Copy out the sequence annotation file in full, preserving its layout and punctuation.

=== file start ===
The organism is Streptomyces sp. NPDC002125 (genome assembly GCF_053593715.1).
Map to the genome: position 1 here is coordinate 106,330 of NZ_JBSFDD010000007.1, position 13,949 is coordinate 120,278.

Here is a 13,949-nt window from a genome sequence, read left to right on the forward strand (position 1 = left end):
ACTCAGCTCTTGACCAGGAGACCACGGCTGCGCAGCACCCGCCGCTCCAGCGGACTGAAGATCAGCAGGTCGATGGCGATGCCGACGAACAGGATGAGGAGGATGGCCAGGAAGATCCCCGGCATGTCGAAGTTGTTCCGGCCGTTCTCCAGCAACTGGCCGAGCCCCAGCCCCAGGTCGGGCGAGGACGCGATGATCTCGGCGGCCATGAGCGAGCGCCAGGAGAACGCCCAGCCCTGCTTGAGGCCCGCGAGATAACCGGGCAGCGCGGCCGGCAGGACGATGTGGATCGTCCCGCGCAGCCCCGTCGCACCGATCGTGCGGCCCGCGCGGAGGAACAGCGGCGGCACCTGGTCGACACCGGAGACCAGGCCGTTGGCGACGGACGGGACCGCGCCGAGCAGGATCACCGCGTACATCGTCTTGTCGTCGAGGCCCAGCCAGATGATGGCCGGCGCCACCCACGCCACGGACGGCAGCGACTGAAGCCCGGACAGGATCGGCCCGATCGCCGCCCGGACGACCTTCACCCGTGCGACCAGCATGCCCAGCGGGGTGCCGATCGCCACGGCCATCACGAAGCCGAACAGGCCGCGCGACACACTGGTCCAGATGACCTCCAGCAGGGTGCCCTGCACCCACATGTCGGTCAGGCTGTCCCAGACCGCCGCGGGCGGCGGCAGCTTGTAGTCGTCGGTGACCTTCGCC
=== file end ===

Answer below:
The organism is Streptomyces sp. NPDC002125 (genome assembly GCF_053593715.1).
Map to the genome: position 1 here is coordinate 106,330 of NZ_JBSFDD010000007.1, position 13,949 is coordinate 120,278.

Here is a 13,949-nt window from a genome sequence, read left to right on the forward strand (position 1 = left end):
ACTCAGCTCTTGACCAGGAGACCACGGCTGCGCAGCACCCGCCGCTCCAGCGGACTGAAGATCAGCAGGTCGATGGCGATGCCGACGAACAGGATGAGGAGGATGGCCAGGAAGATCCCCGGCATGTCGAAGTTGTTCCGGCCGTTCTCCAGCAACTGGCCGAGCCCCAGCCCCAGGTCGGGCGAGGACGCGATGATCTCGGCGGCCATGAGCGAGCGCCAGGAGAACGCCCAGCCCTGCTTGAGGCCCGCGAGATAACCGGGCAGCGCGGCCGGCAGGACGATGTGGATCGTCCCGCGCAGCCCCGTCGCACCGATCGTGCGGCCCGCGCGGAGGAACAGCGGCGGCACCTGGTCGACACCGGAGACCAGGCCGTTGGCGACGGACGGGACCGCGCCGAGCAGGATCACCGCGTACATCGTCTTGTCGTCGAGGCCCAGCCAGATGATGGCCGGCGCCACCCACGCCACGGACGGCAGCGACTGAAGCCCGGACAGGATCGGCCCGATCGCCGCCCGGACGACCTTCACCCGTGCGACCAGCATGCCCAGCGGGGTGCCGATCGCCACGGCCATCACGAAGCCGAACAGGCCGCGCGACACACTGGTCCAGATGACCTCCAGCAGGGTGCCCTGCACCCACATGTCGGTCAGGCTGTCCCAGACCGCCGCGGGCGGCGGCAGCTTGTAGTCGTCGGTGACCTTCGCC